After constructing the wooden forms, we use a concrete mix consisting of Portland Cement (made partly from ancient sea shell deposits), sand (for strength), and rock salt! When the structure is placed in the river, the rock salt on the surfaces melts and leaves "nooks and crannies" ideal for vulnerable oyster embryos to hide from crab predators until they can form a shell.
See the following pics to see the process.
Vegetable shortening is used to grease the wood surfaces to help the concrete slide out when ready
Rock salt (intended for home water purification filters) is added to the concrete mix prior to adding water
Form for 4 oyster blocks filled with concrete mix. Wooden blocks are used to support the form when it is inverted.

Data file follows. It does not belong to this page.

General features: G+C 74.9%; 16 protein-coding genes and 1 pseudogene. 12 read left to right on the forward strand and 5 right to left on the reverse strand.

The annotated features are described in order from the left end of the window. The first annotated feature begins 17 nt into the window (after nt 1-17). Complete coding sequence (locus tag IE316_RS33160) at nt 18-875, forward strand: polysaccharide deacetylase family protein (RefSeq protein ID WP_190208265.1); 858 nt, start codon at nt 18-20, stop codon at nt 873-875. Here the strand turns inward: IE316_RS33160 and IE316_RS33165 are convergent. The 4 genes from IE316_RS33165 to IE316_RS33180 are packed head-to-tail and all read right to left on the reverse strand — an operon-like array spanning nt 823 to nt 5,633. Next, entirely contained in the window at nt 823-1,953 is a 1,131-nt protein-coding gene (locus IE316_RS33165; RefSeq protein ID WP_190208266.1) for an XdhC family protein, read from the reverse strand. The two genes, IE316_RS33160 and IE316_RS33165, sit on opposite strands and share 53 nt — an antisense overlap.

Once the concrete has hardened adequately, the form is inverted and the plywood and outer boards are removed by unscrewing the deck screws.
The blocks are set out to harden further before being removed from the internal portion of the forms. Removing the blocks can be problematic. If the internal forms are not square and have an outward flare of any of the four walls, the blocks will crack as they slide off the form. It is important to construct the internal form nearly perfectly square or at least tapering to a smaller diameter at the bottom end of the block so the top of the block will slide off the end.
The addition of rock salt changes the chemistry of the concrete mix somewhat and makes the concrete dry out/harden more slowly. Once the blocks are removed, they are exposed to rain/water sprinkler daily to wash off the high pH dust that forms on the surfaces. This process is called "curing" the concrete. Cured concrete makes the block immediately habitable to oyster embryos before they are placed on the river bottom.